By Jackie Demaline
The Cincinnati Enquirer
America has rediscovered Stephen Sondheim's Pacific Overtures, perhaps because it was ahead of its time when it debuted in 1976. It's very much of the time we're living in now.
"Things that were relatively benign in 1976 now have extra weight," comments Kent Gash, associate artistic director of Alliance Theatre Company in Atlanta and the musical's director.
Overtures, opening this week at Playhouse in the Park, embarks from Commodore Matthew Perry's 1853 expedition to Japan, a land that had been floating in blissful isolation for centuries. Change comes inevitably.
IF YOU GO
What: Pacific Overtures
When: 7 p.m. Tuesday; 8 p.m. Tuesday-Friday, 5 and 9 p.m. Saturday, 2 and 7 p.m. Sunday through April 4.
Where: Playhouse in the Park, Eden Park
Tickets: $32 Tuesday and Wednesday previews; starting Thursday, $35-47. 421-3888. Unreserved tickets are half-price day of show purchased at the Playhouse between 11 a.m. and 5 p.m., starting noon on Sunday.
Meet the Artist performances: 2 p.m. March 9, 8 p.m. March 12, 2 p.m. March 23, 8 p.m. March 27.
Playhouse Perspectives: Dana Kadison gives a free lecture between performances at 6 p.m. March 16.
As Overtures observes a century of American-Japanese relations told in a style of Broadway-meets-Kabuki, one can't help think, notes Gash, about "America going into other cultures and making changes, invited or not.
"It's hard not to, with an impending war. Maybe part of the lesson of the piece is that there are human cycles which we are bound to repeat. I don't know."
When the show debuted, Sondheim explained that the hypothesis the creators worked from was that a Japanese playwright came to New York, saw some Broadway shows and went home and wrote one.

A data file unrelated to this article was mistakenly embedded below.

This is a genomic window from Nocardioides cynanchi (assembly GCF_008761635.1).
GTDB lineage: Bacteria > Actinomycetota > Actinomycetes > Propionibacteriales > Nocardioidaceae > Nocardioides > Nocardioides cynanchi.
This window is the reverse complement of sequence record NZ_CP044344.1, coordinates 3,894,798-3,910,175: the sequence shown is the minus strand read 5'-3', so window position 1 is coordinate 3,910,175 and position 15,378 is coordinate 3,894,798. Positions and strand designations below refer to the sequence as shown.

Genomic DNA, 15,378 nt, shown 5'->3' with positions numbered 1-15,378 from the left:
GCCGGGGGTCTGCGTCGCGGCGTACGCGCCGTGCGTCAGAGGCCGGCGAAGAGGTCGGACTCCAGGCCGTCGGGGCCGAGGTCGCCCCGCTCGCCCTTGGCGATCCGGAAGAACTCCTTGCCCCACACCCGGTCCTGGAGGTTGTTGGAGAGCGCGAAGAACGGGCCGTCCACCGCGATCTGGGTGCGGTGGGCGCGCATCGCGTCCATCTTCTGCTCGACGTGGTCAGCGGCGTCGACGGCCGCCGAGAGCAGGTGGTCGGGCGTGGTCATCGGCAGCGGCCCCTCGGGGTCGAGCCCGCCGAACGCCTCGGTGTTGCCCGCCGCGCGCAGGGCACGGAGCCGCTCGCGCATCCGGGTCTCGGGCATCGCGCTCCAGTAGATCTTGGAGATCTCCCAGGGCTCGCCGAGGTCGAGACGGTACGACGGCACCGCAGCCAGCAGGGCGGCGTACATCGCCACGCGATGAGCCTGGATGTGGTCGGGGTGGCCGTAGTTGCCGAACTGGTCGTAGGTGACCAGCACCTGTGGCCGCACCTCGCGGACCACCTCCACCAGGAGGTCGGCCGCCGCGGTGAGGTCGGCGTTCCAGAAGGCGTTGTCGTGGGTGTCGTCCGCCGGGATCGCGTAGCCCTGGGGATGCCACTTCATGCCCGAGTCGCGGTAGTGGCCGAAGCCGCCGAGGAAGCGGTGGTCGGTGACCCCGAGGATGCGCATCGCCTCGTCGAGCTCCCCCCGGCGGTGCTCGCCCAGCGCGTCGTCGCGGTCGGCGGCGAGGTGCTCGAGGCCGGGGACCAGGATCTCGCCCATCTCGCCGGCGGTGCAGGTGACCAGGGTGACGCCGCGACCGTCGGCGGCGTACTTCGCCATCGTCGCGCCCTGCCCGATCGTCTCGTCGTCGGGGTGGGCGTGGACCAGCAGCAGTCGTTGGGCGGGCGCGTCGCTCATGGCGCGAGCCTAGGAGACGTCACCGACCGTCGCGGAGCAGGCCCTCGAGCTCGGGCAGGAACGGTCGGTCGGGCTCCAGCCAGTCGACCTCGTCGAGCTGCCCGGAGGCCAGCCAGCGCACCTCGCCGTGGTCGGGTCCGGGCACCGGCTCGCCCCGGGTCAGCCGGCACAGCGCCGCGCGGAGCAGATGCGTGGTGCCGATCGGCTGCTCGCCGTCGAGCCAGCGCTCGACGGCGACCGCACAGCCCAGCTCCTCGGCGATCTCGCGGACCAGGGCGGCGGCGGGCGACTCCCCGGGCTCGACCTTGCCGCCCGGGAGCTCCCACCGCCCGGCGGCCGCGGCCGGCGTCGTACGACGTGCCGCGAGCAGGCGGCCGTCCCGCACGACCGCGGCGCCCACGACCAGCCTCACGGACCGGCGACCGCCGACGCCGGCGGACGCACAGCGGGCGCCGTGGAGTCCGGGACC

Overtures lavishly incorporates traditional forms of Japanese art, from Kabuki to haiku to Japanese instrumentation.
What happens when Western and Eastern cultures collide on the musical stage?
Overtures follows two men, samurai Kayama who initially rejects America's innovations, and Manjiro, who moves in the opposite direction, at first embracing change and then rediscovering tradition.
When Perry and his warships arrive in the harbor, a fisherman believes he is seeing four black dragons swimming toward shore. Later Perry performs a traditional lion dance wearing a Kabuki-styled costume in red, white and blue.
The Playhouse production's cultural adviser, Yuriko Doi, explains some of the secrets of Japan's favorite theatrical form. In Kabuki, she says, "it's the body that speaks, the body that demonstrates, not words" - hence its large gestures and stylized use of vocal tones.
Note the sliding, gliding steps. The origin is spirituality, says Doi, an attempt, as Kabuki developed, for actors, a lower order, to "mimic the walk of a priest."
Overtures has had elements of Kabuki and Noh since it debuted. Gash had added Butoh, a more modern form of Japanese theater, and borrowed instrumentation from National Theatre of Japan's acclaimed production (which reached the United States in 2002).
The new score makes use of a Japanese stringed instrument (shamisen) and the Noh flute (shakuhachi). "It's a spare, powerful use of melody," says Gash.
He likes that the Asian cast members are all "slashes." Japanese-American, Chinese-American, Korean-American. That's part of the hybrid, they're all born in this country. And that's part of the story, too."
He pauses. As an African-American, "it's part of our story, too."
Overtures, he says, does that rare thing - "it takes epically proportioned history, society and politics and paints it on a theatrical canvas; it illuminates how seismic events impact day-to-day life.
"The music is glorious, the visual elements are amazing, and it's got ideas, too.
"You can't beat that with a stick."
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